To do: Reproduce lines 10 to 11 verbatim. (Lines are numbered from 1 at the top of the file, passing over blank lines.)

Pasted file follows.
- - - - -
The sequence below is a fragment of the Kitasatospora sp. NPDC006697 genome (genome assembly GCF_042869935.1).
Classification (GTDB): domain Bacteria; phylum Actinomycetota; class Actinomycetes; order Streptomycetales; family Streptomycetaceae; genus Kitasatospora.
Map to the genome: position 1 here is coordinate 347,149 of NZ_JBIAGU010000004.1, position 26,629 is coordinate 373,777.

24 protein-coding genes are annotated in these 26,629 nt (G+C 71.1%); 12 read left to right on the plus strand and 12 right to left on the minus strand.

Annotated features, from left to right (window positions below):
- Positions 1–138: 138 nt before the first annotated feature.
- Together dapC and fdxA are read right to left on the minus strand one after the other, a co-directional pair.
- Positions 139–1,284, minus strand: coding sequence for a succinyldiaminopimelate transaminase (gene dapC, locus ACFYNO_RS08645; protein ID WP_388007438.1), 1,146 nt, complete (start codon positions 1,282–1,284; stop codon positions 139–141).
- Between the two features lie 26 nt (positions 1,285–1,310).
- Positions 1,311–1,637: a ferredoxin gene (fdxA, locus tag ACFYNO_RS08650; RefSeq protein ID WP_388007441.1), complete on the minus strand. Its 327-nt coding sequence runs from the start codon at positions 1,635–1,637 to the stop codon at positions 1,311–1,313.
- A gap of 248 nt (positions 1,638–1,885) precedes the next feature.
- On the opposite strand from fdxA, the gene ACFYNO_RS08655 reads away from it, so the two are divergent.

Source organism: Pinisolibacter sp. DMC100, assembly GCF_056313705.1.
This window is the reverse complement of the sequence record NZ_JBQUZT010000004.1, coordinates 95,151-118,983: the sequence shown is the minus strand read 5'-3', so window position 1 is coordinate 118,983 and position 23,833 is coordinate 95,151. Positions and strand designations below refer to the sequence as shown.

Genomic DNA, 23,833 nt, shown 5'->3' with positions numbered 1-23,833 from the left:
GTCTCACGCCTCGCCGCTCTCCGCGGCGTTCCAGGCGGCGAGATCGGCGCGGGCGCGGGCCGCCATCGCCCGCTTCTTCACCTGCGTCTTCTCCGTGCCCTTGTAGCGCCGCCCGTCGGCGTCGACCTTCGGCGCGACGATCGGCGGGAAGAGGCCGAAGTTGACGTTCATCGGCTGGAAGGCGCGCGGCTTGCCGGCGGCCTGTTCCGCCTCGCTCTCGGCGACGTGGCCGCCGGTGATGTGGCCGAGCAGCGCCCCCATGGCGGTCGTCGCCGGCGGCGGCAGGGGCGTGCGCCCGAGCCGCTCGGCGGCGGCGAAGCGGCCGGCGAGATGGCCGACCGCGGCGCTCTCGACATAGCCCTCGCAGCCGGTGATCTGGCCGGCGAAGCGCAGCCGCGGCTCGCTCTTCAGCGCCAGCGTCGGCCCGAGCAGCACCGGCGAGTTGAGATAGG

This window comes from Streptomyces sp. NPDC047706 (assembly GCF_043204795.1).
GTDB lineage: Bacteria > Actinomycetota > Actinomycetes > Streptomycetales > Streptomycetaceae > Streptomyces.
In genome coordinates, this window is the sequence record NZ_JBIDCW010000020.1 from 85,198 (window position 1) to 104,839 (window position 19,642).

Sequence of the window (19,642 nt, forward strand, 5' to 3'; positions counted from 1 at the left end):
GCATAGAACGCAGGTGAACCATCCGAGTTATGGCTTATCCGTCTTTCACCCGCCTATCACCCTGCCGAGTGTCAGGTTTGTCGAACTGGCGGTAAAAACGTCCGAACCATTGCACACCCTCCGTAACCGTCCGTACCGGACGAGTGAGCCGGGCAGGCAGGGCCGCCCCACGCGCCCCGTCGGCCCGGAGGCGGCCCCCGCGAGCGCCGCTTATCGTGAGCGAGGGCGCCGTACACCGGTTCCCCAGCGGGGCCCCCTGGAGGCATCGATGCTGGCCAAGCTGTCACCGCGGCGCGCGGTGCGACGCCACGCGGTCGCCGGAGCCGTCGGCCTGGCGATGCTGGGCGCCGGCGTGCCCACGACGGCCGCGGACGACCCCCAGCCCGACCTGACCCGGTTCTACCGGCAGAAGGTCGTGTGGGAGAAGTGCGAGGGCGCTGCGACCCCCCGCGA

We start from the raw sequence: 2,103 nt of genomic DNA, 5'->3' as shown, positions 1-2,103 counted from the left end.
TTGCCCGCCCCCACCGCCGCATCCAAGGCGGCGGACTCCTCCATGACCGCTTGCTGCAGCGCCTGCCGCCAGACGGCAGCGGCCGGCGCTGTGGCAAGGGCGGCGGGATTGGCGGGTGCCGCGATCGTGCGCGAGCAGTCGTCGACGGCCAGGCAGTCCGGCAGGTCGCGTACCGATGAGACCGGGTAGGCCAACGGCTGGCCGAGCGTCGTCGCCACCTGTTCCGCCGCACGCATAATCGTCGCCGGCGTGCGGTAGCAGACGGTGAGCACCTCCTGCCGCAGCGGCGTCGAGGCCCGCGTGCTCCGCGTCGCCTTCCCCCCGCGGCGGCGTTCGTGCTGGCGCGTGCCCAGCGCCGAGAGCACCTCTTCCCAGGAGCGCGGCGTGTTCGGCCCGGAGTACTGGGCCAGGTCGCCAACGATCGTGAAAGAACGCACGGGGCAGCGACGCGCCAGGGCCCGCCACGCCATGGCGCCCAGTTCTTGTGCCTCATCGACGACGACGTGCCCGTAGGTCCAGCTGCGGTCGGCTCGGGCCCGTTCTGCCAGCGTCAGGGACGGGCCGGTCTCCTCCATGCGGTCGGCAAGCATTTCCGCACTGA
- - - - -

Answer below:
- Positions 1,311–1,637: a ferredoxin gene (fdxA, locus tag ACFYNO_RS08650; RefSeq protein ID WP_388007441.1), complete on the minus strand. Its 327-nt coding sequence runs from the start codon at positions 1,635–1,637 to the stop codon at positions 1,311–1,313.
- A gap of 248 nt (positions 1,638–1,885) precedes the next feature.